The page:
• Sticking with the guys up front, a huge part of our success so far has been the rebounding. Through two games, Gonzaga has out rebounded the opponent 91-58. Austin Daye and Josh Heytvelt have accounted for 37% of those rebounds thus far. This is the stat that makes me the most excited about this year. In the past, we have seen guys like Matt Bouldin and Jeremy Pargo or even Micah Downs lead the team in rebounding. There is no reason why Austin and Josh can't average a double-double. For this team to succeed, these two have to dedicate themselves to dominating the boards and getting the ball out to our guards to run. Otherwise, the Zags will have to fall into a more half court game, which is a foreign thought to this running team. Another huge key to this season is the presence of Ira Brown. He is the quintessential rebounder. Last game he didn't even attempt a shot but had four rebounds. He had four in the first game as well and if you watch him, you know he can bang around down there against whoever. Even if he doesn't pull the board down, he can clear some space for his teammates. Get ready for Ira because he is going to play some serious minutes this season.
  • What always bothered me about the last few seasons for Gonzaga was the amount of stupid fouls we committed in the post. Our post men in the past were often outmatched and would resort to just banging around without a cause. This often hurt Gonzaga on key defensive plays and sent the other team to the line. It's hard for any team to outmatch the size of Gonzaga this year and this team has an extremely smart basketball IQ. Yes, dumb fouls are a part of college basketball (see Arizona-UAB) but this years team is a smart and athletic bunch and that should help them avoid the stupid foul. I would rather have our team play solid, smart defense as opposed to the "make them earn it at the line" strategy. Fouls often interrupt the flow of the game and give the opposing team the momentum and too many times we have seen Gonzaga players foul the opponent only to give them an opportunity for a three-point play. Thus far, the total foul count is down and that is a trend that I think could be telling as the season plays itself out.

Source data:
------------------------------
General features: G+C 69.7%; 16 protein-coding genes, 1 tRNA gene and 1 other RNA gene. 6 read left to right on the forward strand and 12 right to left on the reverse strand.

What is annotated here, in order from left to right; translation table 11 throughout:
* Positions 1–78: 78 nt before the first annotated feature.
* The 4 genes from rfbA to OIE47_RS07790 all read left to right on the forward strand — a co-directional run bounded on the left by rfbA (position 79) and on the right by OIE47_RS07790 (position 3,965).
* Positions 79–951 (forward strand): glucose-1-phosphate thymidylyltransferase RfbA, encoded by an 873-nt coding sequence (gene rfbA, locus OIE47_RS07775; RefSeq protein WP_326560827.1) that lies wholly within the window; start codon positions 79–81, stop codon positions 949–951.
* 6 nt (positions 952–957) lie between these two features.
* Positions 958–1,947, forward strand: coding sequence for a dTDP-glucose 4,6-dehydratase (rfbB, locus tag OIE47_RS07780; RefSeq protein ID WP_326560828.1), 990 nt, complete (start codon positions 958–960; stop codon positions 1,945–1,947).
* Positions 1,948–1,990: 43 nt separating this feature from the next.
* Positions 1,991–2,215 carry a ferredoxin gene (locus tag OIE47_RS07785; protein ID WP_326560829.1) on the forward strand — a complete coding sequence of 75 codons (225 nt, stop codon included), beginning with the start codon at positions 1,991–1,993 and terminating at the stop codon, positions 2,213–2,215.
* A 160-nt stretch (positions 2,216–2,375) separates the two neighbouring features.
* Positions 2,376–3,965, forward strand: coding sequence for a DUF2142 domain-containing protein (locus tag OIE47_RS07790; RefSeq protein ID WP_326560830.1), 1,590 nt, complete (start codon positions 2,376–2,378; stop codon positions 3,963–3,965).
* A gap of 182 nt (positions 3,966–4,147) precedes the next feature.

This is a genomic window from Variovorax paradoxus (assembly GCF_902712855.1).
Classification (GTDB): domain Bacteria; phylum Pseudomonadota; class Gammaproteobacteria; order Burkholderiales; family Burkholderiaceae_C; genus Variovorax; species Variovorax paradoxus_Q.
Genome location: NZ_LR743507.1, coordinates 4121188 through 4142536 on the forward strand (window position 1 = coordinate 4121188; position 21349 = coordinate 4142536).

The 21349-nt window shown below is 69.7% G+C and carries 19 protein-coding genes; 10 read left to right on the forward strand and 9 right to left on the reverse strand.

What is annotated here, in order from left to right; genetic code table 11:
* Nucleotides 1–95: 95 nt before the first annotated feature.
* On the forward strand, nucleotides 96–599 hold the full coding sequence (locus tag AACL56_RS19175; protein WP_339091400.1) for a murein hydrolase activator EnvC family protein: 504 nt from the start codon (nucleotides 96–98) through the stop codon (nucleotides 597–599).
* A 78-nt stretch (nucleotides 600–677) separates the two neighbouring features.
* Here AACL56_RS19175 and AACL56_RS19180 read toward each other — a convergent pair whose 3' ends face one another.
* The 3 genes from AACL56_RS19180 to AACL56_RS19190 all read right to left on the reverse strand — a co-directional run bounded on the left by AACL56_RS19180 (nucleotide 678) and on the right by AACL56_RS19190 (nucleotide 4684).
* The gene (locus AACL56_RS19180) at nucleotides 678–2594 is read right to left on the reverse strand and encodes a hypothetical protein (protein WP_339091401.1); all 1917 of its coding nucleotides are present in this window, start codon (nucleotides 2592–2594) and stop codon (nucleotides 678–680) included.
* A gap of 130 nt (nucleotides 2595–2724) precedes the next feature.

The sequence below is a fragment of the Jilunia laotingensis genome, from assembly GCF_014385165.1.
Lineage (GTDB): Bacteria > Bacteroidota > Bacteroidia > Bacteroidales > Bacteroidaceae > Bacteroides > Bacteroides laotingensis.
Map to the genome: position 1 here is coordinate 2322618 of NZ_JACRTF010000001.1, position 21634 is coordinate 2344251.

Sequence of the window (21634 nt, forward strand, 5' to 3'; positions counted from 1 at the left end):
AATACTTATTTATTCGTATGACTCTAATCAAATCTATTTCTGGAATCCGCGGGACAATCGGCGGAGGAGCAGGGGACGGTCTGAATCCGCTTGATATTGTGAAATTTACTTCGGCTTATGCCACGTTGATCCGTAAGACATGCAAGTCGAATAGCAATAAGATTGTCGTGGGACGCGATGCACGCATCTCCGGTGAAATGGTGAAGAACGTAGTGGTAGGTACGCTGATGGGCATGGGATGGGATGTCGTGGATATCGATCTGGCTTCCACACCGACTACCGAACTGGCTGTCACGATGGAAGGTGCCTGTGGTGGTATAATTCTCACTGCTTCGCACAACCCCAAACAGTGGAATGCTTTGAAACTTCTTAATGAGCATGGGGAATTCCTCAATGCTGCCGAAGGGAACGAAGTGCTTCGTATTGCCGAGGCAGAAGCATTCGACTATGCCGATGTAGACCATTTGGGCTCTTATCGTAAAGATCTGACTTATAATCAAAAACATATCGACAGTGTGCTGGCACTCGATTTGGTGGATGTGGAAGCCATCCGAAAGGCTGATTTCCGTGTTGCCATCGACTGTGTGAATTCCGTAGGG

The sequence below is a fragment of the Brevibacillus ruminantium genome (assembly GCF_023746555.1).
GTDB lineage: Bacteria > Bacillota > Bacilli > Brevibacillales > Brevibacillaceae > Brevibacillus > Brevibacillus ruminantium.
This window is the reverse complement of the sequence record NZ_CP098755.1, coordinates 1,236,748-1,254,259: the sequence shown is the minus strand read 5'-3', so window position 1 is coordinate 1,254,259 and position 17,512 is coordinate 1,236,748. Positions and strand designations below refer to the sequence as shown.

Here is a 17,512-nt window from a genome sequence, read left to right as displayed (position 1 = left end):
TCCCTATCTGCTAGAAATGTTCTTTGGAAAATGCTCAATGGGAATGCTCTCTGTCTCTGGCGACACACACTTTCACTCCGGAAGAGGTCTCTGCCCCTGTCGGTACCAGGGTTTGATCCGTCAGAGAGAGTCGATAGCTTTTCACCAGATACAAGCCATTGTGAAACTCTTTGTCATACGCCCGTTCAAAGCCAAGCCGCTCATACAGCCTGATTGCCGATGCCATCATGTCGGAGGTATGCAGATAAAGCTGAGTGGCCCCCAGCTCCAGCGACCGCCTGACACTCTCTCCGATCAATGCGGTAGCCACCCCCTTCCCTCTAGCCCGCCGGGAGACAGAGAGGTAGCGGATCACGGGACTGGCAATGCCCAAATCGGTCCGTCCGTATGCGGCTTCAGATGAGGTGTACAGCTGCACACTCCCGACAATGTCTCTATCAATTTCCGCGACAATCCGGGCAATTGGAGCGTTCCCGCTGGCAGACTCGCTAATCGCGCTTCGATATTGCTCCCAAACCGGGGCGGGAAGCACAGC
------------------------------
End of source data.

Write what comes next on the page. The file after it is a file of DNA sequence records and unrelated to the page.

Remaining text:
• Their biggest critic, Mark Few, has even been delightfully surprised by this team's commitment on the defensive side of the bal:
“I was totally, incredibly pleased with how they took our game plan and how they took the challenge of setting the tone with our defense, we talked about doing it the last couple days and they took it to heart.”

No comments: